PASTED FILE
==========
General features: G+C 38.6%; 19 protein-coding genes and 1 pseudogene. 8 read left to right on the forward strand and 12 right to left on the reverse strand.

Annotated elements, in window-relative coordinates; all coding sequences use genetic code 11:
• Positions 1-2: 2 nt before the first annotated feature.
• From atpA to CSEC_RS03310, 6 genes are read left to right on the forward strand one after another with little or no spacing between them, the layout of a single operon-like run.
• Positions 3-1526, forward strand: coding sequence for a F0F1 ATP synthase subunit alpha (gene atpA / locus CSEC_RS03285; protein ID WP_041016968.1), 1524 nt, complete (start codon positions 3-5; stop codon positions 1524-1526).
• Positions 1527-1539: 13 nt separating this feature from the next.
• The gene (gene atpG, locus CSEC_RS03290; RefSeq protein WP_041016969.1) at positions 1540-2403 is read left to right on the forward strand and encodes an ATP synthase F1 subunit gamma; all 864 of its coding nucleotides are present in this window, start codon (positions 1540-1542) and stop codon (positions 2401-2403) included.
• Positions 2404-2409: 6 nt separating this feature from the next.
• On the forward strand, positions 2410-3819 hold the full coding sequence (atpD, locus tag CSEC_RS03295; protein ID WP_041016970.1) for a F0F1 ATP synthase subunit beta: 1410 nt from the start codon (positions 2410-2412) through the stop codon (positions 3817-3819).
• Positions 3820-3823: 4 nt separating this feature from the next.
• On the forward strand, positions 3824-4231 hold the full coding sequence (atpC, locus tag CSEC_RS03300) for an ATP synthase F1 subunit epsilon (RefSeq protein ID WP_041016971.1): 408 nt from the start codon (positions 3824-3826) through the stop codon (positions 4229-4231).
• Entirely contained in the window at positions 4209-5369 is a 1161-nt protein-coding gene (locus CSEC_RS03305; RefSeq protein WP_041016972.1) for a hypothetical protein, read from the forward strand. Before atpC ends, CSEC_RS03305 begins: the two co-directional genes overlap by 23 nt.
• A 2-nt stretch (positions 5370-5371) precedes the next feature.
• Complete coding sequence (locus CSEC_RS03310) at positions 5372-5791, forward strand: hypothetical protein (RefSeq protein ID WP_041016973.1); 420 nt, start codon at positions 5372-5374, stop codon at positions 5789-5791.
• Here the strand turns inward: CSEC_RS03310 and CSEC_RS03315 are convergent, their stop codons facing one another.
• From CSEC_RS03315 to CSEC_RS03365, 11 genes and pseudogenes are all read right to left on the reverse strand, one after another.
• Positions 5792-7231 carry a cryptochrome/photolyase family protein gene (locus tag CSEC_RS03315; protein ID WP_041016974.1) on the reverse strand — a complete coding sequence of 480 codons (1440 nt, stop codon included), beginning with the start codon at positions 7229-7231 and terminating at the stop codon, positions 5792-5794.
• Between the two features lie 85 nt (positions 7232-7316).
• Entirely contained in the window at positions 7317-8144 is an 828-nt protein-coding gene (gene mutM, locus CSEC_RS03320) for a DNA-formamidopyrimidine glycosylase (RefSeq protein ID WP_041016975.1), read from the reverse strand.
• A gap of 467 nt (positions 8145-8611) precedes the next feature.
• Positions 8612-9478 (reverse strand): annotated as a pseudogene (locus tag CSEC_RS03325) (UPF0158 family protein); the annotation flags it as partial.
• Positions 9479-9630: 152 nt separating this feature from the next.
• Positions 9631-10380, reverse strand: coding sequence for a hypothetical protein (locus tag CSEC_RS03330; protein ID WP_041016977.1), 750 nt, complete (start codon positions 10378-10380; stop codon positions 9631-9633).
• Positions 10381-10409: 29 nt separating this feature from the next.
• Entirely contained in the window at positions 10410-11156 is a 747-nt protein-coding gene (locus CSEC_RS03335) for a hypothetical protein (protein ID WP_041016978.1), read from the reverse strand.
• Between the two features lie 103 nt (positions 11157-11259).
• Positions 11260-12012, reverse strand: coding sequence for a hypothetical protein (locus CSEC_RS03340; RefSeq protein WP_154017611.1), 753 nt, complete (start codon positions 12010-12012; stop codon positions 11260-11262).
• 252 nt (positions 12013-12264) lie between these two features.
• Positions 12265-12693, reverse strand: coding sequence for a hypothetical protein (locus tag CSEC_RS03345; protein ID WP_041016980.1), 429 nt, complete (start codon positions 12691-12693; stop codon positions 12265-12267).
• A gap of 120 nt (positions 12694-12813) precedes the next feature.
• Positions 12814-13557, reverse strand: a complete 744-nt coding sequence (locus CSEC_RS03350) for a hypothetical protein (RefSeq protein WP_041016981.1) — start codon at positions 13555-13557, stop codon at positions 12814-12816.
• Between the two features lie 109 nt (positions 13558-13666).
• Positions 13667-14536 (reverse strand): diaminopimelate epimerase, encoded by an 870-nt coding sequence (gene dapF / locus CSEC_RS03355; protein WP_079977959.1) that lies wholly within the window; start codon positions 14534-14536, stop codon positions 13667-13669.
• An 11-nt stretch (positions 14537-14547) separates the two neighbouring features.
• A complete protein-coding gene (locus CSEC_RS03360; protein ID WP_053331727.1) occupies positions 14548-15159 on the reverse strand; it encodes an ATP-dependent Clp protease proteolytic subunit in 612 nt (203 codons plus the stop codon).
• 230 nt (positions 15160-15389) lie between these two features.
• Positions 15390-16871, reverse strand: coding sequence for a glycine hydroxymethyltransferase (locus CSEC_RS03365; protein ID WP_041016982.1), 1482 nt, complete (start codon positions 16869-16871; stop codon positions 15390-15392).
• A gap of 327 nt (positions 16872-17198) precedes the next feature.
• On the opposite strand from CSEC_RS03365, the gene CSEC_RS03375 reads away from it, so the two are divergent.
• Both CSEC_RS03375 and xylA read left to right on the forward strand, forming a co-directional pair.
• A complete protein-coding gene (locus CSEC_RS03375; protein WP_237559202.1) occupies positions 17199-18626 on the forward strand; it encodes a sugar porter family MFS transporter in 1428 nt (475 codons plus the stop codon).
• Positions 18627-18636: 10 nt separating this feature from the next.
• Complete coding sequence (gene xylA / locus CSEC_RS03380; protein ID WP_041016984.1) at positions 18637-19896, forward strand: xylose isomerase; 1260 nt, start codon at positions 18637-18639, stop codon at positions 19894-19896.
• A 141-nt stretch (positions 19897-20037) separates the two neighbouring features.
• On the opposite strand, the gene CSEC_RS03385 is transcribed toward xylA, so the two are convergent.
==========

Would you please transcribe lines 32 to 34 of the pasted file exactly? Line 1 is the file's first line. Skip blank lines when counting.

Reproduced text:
• Between the two features lie 109 nt (positions 13558-13666).
• Positions 13667-14536 (reverse strand): diaminopimelate epimerase, encoded by an 870-nt coding sequence (gene dapF / locus CSEC_RS03355; protein WP_079977959.1) that lies wholly within the window; start codon positions 14534-14536, stop codon positions 13667-13669.
• An 11-nt stretch (positions 14537-14547) separates the two neighbouring features.